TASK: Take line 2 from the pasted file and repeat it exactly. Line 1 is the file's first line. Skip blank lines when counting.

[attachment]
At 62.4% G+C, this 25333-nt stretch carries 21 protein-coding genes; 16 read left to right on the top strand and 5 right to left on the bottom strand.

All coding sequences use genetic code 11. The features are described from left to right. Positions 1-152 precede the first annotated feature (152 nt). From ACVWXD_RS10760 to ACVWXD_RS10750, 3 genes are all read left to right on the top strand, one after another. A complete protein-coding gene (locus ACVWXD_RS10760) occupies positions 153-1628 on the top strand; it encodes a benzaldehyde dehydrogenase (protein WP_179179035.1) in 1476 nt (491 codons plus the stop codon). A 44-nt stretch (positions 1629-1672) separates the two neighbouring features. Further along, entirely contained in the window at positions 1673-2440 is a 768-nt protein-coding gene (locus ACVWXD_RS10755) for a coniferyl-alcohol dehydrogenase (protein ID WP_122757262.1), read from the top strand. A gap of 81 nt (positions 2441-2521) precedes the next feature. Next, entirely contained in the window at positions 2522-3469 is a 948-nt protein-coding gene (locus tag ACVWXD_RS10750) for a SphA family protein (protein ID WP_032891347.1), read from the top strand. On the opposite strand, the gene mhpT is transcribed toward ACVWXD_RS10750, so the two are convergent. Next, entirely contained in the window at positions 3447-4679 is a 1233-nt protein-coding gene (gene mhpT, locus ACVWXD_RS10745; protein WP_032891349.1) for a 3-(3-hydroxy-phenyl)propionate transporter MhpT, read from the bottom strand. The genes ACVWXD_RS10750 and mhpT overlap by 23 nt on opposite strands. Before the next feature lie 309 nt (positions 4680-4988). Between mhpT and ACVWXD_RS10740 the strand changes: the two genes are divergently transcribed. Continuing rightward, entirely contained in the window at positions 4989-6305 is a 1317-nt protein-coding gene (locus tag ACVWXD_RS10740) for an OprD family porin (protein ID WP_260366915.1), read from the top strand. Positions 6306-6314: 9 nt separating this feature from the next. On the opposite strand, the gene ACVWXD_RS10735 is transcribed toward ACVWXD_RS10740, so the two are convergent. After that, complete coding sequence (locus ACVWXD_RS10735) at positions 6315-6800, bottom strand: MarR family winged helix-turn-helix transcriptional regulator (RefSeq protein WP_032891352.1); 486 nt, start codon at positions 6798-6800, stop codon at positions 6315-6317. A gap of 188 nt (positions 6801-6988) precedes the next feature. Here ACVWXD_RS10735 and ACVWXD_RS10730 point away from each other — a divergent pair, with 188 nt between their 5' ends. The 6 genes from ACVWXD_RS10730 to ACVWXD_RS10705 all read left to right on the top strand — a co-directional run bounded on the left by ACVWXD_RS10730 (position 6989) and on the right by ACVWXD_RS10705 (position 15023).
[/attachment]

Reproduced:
All coding sequences use genetic code 11. The features are described from left to right. Positions 1-152 precede the first annotated feature (152 nt). From ACVWXD_RS10760 to ACVWXD_RS10750, 3 genes are all read left to right on the top strand, one after another. A complete protein-coding gene (locus ACVWXD_RS10760) occupies positions 153-1628 on the top strand; it encodes a benzaldehyde dehydrogenase (protein WP_179179035.1) in 1476 nt (491 codons plus the stop codon). A 44-nt stretch (positions 1629-1672) separates the two neighbouring features. Further along, entirely contained in the window at positions 1673-2440 is a 768-nt protein-coding gene (locus ACVWXD_RS10755) for a coniferyl-alcohol dehydrogenase (protein ID WP_122757262.1), read from the top strand. A gap of 81 nt (positions 2441-2521) precedes the next feature. Next, entirely contained in the window at positions 2522-3469 is a 948-nt protein-coding gene (locus tag ACVWXD_RS10750) for a SphA family protein (protein ID WP_032891347.1), read from the top strand. On the opposite strand, the gene mhpT is transcribed toward ACVWXD_RS10750, so the two are convergent. Next, entirely contained in the window at positions 3447-4679 is a 1233-nt protein-coding gene (gene mhpT, locus ACVWXD_RS10745; protein WP_032891349.1) for a 3-(3-hydroxy-phenyl)propionate transporter MhpT, read from the bottom strand. The genes ACVWXD_RS10750 and mhpT overlap by 23 nt on opposite strands. Before the next feature lie 309 nt (positions 4680-4988). Between mhpT and ACVWXD_RS10740 the strand changes: the two genes are divergently transcribed. Continuing rightward, entirely contained in the window at positions 4989-6305 is a 1317-nt protein-coding gene (locus tag ACVWXD_RS10740) for an OprD family porin (protein ID WP_260366915.1), read from the top strand. Positions 6306-6314: 9 nt separating this feature from the next. On the opposite strand, the gene ACVWXD_RS10735 is transcribed toward ACVWXD_RS10740, so the two are convergent. After that, complete coding sequence (locus ACVWXD_RS10735) at positions 6315-6800, bottom strand: MarR family winged helix-turn-helix transcriptional regulator (RefSeq protein WP_032891352.1); 486 nt, start codon at positions 6798-6800, stop codon at positions 6315-6317. A gap of 188 nt (positions 6801-6988) precedes the next feature. Here ACVWXD_RS10735 and ACVWXD_RS10730 point away from each other — a divergent pair, with 188 nt between their 5' ends. The 6 genes from ACVWXD_RS10730 to ACVWXD_RS10705 all read left to right on the top strand — a co-directional run bounded on the left by ACVWXD_RS10730 (position 6989) and on the right by ACVWXD_RS10705 (position 15023).